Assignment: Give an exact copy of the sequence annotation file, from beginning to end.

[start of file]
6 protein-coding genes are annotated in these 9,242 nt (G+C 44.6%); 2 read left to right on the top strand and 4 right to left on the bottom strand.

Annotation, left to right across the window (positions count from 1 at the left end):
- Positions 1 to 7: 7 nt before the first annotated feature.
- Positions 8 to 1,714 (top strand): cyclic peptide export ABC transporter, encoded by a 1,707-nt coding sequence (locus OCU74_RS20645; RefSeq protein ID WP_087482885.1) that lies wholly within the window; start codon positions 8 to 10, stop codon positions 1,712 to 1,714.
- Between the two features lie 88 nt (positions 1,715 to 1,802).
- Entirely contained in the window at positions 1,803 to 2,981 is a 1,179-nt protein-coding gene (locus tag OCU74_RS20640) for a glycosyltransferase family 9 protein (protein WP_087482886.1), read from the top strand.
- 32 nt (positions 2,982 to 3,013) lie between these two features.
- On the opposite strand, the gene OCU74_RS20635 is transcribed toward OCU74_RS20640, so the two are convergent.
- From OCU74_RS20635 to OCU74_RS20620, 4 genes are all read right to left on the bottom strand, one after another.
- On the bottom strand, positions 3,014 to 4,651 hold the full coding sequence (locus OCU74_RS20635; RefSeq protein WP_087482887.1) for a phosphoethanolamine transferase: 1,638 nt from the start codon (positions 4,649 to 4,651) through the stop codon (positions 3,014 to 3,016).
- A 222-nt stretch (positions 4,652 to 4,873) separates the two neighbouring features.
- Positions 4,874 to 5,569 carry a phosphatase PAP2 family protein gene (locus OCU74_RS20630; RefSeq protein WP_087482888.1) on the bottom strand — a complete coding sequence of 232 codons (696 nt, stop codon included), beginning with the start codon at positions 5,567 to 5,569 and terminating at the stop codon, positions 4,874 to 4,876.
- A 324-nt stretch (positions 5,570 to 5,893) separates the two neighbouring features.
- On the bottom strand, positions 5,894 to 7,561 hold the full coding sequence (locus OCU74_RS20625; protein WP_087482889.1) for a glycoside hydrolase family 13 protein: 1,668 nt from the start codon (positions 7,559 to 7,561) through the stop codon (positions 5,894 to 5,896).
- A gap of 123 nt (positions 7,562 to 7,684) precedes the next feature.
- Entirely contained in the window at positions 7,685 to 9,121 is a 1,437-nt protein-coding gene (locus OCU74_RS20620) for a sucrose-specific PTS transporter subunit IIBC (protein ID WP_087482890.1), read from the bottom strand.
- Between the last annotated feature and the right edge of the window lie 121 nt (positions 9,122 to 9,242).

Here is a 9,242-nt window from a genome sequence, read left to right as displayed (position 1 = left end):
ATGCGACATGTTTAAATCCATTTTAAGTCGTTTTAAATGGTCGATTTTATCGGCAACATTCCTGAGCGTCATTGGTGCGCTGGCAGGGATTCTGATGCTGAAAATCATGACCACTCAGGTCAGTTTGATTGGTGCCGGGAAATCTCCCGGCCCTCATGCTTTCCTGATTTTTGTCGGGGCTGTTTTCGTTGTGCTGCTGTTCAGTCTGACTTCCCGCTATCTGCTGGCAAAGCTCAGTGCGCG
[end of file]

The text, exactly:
6 protein-coding genes are annotated in these 9,242 nt (G+C 44.6%); 2 read left to right on the top strand and 4 right to left on the bottom strand.

Annotation, left to right across the window (positions count from 1 at the left end):
- Positions 1 to 7: 7 nt before the first annotated feature.
- Positions 8 to 1,714 (top strand): cyclic peptide export ABC transporter, encoded by a 1,707-nt coding sequence (locus OCU74_RS20645; RefSeq protein ID WP_087482885.1) that lies wholly within the window; start codon positions 8 to 10, stop codon positions 1,712 to 1,714.
- Between the two features lie 88 nt (positions 1,715 to 1,802).
- Entirely contained in the window at positions 1,803 to 2,981 is a 1,179-nt protein-coding gene (locus tag OCU74_RS20640) for a glycosyltransferase family 9 protein (protein WP_087482886.1), read from the top strand.
- 32 nt (positions 2,982 to 3,013) lie between these two features.
- On the opposite strand, the gene OCU74_RS20635 is transcribed toward OCU74_RS20640, so the two are convergent.
- From OCU74_RS20635 to OCU74_RS20620, 4 genes are all read right to left on the bottom strand, one after another.
- On the bottom strand, positions 3,014 to 4,651 hold the full coding sequence (locus OCU74_RS20635; RefSeq protein WP_087482887.1) for a phosphoethanolamine transferase: 1,638 nt from the start codon (positions 4,649 to 4,651) through the stop codon (positions 3,014 to 3,016).
- A 222-nt stretch (positions 4,652 to 4,873) separates the two neighbouring features.
- Positions 4,874 to 5,569 carry a phosphatase PAP2 family protein gene (locus OCU74_RS20630; RefSeq protein WP_087482888.1) on the bottom strand — a complete coding sequence of 232 codons (696 nt, stop codon included), beginning with the start codon at positions 5,567 to 5,569 and terminating at the stop codon, positions 4,874 to 4,876.
- A 324-nt stretch (positions 5,570 to 5,893) separates the two neighbouring features.
- On the bottom strand, positions 5,894 to 7,561 hold the full coding sequence (locus OCU74_RS20625; protein WP_087482889.1) for a glycoside hydrolase family 13 protein: 1,668 nt from the start codon (positions 7,559 to 7,561) through the stop codon (positions 5,894 to 5,896).
- A gap of 123 nt (positions 7,562 to 7,684) precedes the next feature.
- Entirely contained in the window at positions 7,685 to 9,121 is a 1,437-nt protein-coding gene (locus OCU74_RS20620) for a sucrose-specific PTS transporter subunit IIBC (protein ID WP_087482890.1), read from the bottom strand.
- Between the last annotated feature and the right edge of the window lie 121 nt (positions 9,122 to 9,242).

Here is a 9,242-nt window from a genome sequence, read left to right as displayed (position 1 = left end):
ATGCGACATGTTTAAATCCATTTTAAGTCGTTTTAAATGGTCGATTTTATCGGCAACATTCCTGAGCGTCATTGGTGCGCTGGCAGGGATTCTGATGCTGAAAATCATGACCACTCAGGTCAGTTTGATTGGTGCCGGGAAATCTCCCGGCCCTCATGCTTTCCTGATTTTTGTCGGGGCTGTTTTCGTTGTGCTGCTGTTCAGTCTGACTTCCCGCTATCTGCTGGCAAAGCTCAGTGCGCG